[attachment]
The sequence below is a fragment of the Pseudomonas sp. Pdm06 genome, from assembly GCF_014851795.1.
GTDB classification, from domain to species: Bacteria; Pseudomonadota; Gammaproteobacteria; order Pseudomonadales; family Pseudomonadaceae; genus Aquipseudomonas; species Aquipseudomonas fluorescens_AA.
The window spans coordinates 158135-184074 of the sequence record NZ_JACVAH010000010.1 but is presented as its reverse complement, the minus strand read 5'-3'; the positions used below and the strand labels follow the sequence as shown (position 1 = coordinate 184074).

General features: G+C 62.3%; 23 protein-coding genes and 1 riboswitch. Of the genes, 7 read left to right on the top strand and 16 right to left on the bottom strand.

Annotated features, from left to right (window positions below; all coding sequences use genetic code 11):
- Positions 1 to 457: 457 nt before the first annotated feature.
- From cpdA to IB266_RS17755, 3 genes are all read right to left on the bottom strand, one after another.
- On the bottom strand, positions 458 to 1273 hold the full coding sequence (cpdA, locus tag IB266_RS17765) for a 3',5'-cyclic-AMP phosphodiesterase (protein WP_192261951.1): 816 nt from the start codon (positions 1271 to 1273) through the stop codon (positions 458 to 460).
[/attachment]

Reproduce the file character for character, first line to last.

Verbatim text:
The sequence below is a fragment of the Pseudomonas sp. Pdm06 genome, from assembly GCF_014851795.1.
GTDB classification, from domain to species: Bacteria; Pseudomonadota; Gammaproteobacteria; order Pseudomonadales; family Pseudomonadaceae; genus Aquipseudomonas; species Aquipseudomonas fluorescens_AA.
The window spans coordinates 158135-184074 of the sequence record NZ_JACVAH010000010.1 but is presented as its reverse complement, the minus strand read 5'-3'; the positions used below and the strand labels follow the sequence as shown (position 1 = coordinate 184074).

General features: G+C 62.3%; 23 protein-coding genes and 1 riboswitch. Of the genes, 7 read left to right on the top strand and 16 right to left on the bottom strand.

Annotated features, from left to right (window positions below; all coding sequences use genetic code 11):
- Positions 1 to 457: 457 nt before the first annotated feature.
- From cpdA to IB266_RS17755, 3 genes are all read right to left on the bottom strand, one after another.
- On the bottom strand, positions 458 to 1273 hold the full coding sequence (cpdA, locus tag IB266_RS17765) for a 3',5'-cyclic-AMP phosphodiesterase (protein WP_192261951.1): 816 nt from the start codon (positions 1271 to 1273) through the stop codon (positions 458 to 460).